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Presidential Pardon Requested for Endangered Western Grouse

Obama Administration will Announce Listing Decisions for Three Grouse in 2010

SANTA FE, N.M. - WildEarth Guardians today requested that President Obama "pardon" endangered grouse in the American West by granting them protection under the Endangered Species Act. The request comes on the cusp of the President’s traditional pardon of a Thanksgiving turkey.

"The compassion that marks the Presidential Pardon of the Thanksgiving turkey should be extended to the imperiled wild grouse of the West, many of which are suffering greatly from mismanagement of their habitat on public lands," said Mark Salvo, Coordinator, Western Grouse Project for WildEarth Guardians.

The organizations urged Obama to marry the 45-year tradition of the Presidential Pardon for Thanksgiving turkeys with the 36-year tradition of the Endangered Species Act providing a vital safety net for fish, wildlife and plants threatened with extinction. The group advocates protection for the Columbian Sharp-Tailed Grouse, Greater Sage-Grouse, Gunnison Sage-Grouse, Lesser Prairie-Chicken and Mono Basin Sage-Grouse. The Obama Administration will make listing decisions for Greater Sage-Grouse and Mono Basin Sage-Grouse in January, and Gunnison Sage-Grouse in June 2010.

"President Obama has the opportunity to protect three imperiled grouse next year and finally institute policies to conserve and restore their habitat,” said Salvo.

The letter notes that 86 percent of Americans support protecting species under the Endangered Species Act and that protecting western grouse will help conserve natural landscapes that benefit both grouse and human communities.

Five western grouse species and distinct populations have been petitioned for listing under the Endangered Species Act, but are not yet protected.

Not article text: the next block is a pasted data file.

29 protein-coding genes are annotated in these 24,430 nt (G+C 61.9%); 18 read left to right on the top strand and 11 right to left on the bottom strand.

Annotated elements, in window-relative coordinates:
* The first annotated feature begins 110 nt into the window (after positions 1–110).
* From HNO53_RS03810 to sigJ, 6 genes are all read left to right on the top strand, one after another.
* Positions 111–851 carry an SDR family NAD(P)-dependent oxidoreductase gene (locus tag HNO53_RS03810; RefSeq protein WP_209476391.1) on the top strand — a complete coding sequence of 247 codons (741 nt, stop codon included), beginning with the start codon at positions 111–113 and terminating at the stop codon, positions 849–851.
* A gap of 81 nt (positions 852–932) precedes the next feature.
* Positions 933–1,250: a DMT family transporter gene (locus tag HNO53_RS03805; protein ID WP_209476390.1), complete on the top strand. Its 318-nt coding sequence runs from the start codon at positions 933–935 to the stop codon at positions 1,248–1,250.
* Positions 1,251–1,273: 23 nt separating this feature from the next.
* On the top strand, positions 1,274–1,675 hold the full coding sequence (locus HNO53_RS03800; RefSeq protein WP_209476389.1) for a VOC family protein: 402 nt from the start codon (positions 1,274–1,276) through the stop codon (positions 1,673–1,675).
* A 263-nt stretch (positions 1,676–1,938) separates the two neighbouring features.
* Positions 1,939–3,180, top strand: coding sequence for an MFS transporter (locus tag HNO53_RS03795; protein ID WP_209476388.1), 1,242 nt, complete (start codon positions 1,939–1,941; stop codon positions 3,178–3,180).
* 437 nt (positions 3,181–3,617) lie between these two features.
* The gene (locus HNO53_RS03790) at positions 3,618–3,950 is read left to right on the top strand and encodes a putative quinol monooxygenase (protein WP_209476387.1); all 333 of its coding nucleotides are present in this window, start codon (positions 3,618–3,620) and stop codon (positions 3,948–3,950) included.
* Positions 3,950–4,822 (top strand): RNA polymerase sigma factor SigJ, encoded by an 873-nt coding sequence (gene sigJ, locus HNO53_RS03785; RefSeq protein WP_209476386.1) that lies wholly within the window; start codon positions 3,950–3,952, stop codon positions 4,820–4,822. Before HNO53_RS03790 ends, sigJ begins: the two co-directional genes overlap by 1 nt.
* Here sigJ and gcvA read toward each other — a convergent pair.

Columbian Sharp-Tailed Grouse distribution has declined since 1900. The subspecies now occurs in less than ten percent of its historic range. Although millions of Columbian sharp-tailed grouse probably occurred in the West historically, only 18,000 - 25,000 breeding individuals currently remain in the United States.

Greater Sage-Grouse distribution has decreased by 56 percent while rangewide abundance has been reduced by as much as 93 percent from historic levels. The species occurs in parts of eleven western states.

Gunnison Sage-Grouse occur in eight small populations in southwestern Colorado and southeastern Utah. The species has experienced significant declines from historic numbers and only about 4,000 breeding individuals remain. The National Audubon Society identified the Gunnison Sage-Grouse as one of the ten most endangered birds in the United States in 2006.

The current range of Lesser Prairie-Chicken has been reduced to relatively small and scattered areas that comprise approximately 8 percent of historic range. The species total population was recently estimated between 10,000-30,000 individuals.

Mono Basin Sage-Grouse are a genetically distinct population of Greater Sage-Grouse that occur in small populations in southeastern California and southwestern Nevada.

WildEarth Guardians’ letter to President Obama is available here. (PDF)


 

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